'Stroke-Heart' Syndrome Can Signal Danger for Patients
FRIDAY, April 1, 2022 (HealthDay News) -- Major heart complications soon after a stroke can put survivors at higher risk for a heart attack, death or another stroke within five years, new research shows.
Heart problems after a stroke are common and are referred to as stroke-heart syndrome. These heart problems were known to increase stroke survivors' short-term risk of disability and death, but the long-term impacts had been unclear.
"I was particularly surprised by how common stroke-heart syndrome was and the high rate of recurrent stroke in all subgroups of adults with stroke-heart syndrome," said study lead author Benjamin Buckley, a postdoctoral research fellow at the University of Liverpool in England. "This means that this is a high-risk population where we should focus more secondary prevention efforts."
He and his colleagues analyzed the medical records of more than 365,000 adult survivors of ischemic stroke treated at more than 50 health care sites -- most of them in the United States -- between 2002 and 2021. Ischemic strokes are caused by blocked blood flow in the brain.
The study compared patients diagnosed with stroke-heart complications within four weeks of a stroke and an equal number of stroke survivors without heart complications (control group).
About 1 in 10 stroke survivors (11.1%) developed acute coronary syndrome; 8.8% developed the heart rhythm disorder atrial fibrillation (a-fib), and 6.4% developed heart failure. In all, 1.2% had severe rhythm disorders called ventricular arrhythmias and 0.1% developed so-called "broken heart" (Takotsubo) syndrome, the study found.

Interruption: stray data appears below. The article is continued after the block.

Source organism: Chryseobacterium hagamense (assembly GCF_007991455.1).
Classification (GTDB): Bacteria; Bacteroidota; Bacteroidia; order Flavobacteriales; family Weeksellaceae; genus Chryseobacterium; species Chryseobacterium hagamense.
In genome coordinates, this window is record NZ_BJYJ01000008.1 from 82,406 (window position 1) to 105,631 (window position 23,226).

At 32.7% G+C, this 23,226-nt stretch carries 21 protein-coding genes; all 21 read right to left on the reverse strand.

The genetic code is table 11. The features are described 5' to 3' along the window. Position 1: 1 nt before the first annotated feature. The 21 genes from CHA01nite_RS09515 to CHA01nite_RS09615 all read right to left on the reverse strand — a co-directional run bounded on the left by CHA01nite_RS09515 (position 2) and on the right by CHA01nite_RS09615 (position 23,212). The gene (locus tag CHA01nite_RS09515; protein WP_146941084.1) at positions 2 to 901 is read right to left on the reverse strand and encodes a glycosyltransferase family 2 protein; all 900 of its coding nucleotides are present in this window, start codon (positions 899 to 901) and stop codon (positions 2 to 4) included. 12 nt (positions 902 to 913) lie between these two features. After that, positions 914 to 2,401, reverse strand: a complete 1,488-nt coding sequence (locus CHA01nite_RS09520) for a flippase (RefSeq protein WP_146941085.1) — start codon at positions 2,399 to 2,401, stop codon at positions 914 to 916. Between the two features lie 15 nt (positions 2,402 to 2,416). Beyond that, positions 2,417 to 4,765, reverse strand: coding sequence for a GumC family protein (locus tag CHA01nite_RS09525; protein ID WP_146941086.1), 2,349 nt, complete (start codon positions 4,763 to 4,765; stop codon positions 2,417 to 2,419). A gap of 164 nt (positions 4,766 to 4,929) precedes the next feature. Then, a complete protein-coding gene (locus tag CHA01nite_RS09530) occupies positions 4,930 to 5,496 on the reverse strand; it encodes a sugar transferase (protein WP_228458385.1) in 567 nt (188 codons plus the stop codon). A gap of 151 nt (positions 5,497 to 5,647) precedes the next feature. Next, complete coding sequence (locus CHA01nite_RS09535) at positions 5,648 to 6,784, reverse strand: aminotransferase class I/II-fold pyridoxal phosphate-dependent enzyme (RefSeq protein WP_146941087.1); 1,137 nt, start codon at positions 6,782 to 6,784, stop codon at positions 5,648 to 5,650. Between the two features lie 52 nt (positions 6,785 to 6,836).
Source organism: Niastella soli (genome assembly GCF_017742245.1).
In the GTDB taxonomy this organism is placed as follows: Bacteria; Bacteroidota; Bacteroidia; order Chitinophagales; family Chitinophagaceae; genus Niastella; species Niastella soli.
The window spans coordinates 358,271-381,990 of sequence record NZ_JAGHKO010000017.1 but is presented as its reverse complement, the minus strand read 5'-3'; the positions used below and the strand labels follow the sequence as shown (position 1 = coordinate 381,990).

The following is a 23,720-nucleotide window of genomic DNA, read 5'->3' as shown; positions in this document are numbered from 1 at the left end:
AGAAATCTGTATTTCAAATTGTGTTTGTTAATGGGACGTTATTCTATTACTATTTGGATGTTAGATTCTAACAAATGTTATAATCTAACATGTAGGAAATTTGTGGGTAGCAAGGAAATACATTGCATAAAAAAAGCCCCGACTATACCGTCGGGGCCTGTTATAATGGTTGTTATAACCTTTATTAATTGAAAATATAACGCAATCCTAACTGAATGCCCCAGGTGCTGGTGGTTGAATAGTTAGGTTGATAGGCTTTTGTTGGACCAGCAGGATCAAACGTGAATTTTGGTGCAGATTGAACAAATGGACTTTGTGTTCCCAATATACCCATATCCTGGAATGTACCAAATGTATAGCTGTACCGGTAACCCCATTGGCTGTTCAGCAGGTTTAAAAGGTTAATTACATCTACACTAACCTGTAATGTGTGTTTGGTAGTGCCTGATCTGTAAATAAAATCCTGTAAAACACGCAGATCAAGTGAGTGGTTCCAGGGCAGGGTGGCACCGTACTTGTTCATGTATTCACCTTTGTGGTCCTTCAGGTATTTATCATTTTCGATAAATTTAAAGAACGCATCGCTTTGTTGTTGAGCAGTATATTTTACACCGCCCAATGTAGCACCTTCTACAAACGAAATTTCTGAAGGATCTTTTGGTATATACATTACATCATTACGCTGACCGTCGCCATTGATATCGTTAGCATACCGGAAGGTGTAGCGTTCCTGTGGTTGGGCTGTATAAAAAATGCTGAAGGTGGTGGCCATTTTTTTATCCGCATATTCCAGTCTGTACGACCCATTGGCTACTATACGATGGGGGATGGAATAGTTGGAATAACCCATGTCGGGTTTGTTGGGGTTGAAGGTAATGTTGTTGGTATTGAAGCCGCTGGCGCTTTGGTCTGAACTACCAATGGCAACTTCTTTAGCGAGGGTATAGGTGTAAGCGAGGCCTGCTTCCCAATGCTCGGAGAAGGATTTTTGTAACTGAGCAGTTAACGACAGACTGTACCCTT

Compared to those in the control group, the risk of death within five years was significantly higher among those diagnosed with new heart complications within four weeks of their stroke.
The risk of death was 49% higher if they had acute coronary syndrome; 45% higher if they had a-fib/flutter; 83% higher if they had heart failure, and twice as high if they had severe ventricular arrhythmias.
The risk of hospitalization and heart attack within five years was also significantly higher among those who developed heart problems within four weeks of their stroke, according to findings published March 31 in the journal Stroke.
It also found within five years after their stroke, stroke survivors with Takotsubo syndrome were 89% more likely to have a major heart event; those with a-fib were 10% more likely to have a second stroke, and those with newly diagnosed heart complications were 50% more likely to have a recurrent stroke.
Buckley said the study shows the need for treatments to improve outcomes for people with stroke-heart syndrome.
"For example, comprehensive exercise-based rehabilitation may be helpful after a stroke, so for people with stroke and newly developed heart complications, it should also be beneficial, maybe even more so," he said in a journal news release. "I think this is an interesting area for future research."
The American Stroke Association offers resources for stroke survivors.
SOURCE: Stroke, news release, March 31, 2022